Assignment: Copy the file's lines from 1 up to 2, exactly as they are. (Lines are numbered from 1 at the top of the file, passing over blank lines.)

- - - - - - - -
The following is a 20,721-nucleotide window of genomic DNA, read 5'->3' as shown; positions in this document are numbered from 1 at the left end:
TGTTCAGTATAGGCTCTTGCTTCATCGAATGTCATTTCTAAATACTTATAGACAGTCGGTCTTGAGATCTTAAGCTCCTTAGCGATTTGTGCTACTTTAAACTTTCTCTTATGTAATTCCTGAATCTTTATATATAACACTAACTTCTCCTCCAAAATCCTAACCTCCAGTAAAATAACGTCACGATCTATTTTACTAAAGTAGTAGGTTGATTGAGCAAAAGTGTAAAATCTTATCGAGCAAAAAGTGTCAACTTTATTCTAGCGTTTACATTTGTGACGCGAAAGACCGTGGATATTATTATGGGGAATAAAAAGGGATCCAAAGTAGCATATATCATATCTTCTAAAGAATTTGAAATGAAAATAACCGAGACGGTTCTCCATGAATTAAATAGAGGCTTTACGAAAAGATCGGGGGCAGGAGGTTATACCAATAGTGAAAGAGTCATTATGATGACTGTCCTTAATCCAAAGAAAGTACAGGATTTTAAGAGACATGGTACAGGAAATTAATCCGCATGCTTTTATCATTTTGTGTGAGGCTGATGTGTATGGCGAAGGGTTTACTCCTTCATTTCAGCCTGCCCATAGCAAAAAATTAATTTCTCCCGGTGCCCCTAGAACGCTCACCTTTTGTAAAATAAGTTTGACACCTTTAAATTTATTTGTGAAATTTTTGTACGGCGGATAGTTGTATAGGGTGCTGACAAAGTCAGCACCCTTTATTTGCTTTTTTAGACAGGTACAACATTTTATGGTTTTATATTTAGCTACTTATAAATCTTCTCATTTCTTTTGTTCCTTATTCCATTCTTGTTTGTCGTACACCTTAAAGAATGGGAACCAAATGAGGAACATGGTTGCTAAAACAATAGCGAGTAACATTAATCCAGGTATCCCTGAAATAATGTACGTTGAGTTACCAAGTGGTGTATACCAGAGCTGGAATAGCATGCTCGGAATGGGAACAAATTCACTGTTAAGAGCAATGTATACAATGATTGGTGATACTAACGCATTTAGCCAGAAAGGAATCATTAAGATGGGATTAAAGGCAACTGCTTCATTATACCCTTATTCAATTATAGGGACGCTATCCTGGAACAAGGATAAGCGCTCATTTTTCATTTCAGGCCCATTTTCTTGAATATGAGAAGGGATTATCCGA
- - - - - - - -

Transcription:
The following is a 20,721-nucleotide window of genomic DNA, read 5'->3' as shown; positions in this document are numbered from 1 at the left end:
TGTTCAGTATAGGCTCTTGCTTCATCGAATGTCATTTCTAAATACTTATAGACAGTCGGTCTTGAGATCTTAAGCTCCTTAGCGATTTGTGCTACTTTAAACTTTCTCTTATGTAATTCCTGAATCTTTATATATAACACTAACTTCTCCTCCAAAATCCTAACCTCCAGTAAAATAACGTCACGATCTATTTTACTAAAGTAGTAGGTTGATTGAGCAAAAGTGTAAAATCTTATCGAGCAAAAAGTGTCAACTTTATTCTAGCGTTTACATTTGTGACGCGAAAGACCGTGGATATTATTATGGGGAATAAAAAGGGATCCAAAGTAGCATATATCATATCTTCTAAAGAATTTGAAATGAAAATAACCGAGACGGTTCTCCATGAATTAAATAGAGGCTTTACGAAAAGATCGGGGGCAGGAGGTTATACCAATAGTGAAAGAGTCATTATGATGACTGTCCTTAATCCAAAGAAAGTACAGGATTTTAAGAGACATGGTACAGGAAATTAATCCGCATGCTTTTATCATTTTGTGTGAGGCTGATGTGTATGGCGAAGGGTTTACTCCTTCATTTCAGCCTGCCCATAGCAAAAAATTAATTTCTCCCGGTGCCCCTAGAACGCTCACCTTTTGTAAAATAAGTTTGACACCTTTAAATTTATTTGTGAAATTTTTGTACGGCGGATAGTTGTATAGGGTGCTGACAAAGTCAGCACCCTTTATTTGCTTTTTTAGACAGGTACAACATTTTATGGTTTTATATTTAGCTACTTATAAATCTTCTCATTTCTTTTGTTCCTTATTCCATTCTTGTTTGTCGTACACCTTAAAGAATGGGAACCAAATGAGGAACATGGTTGCTAAAACAATAGCGAGTAACATTAATCCAGGTATCCCTGAAATAATGTACGTTGAGTTACCAAGTGGTGTATACCAGAGCTGGAATAGCATGCTCGGAATGGGAACAAATTCACTGTTAAGAGCAATGTATACAATGATTGGTGATACTAACGCATTTAGCCAGAAAGGAATCATTAAGATGGGATTAAAGGCAACTGCTTCATTATACCCTTATTCAATTATAGGGACGCTATCCTGGAACAAGGATAAGCGCTCATTTTTCATTTCAGGCCCATTTTCTTGAATATGAGAAGGGATTATCCGA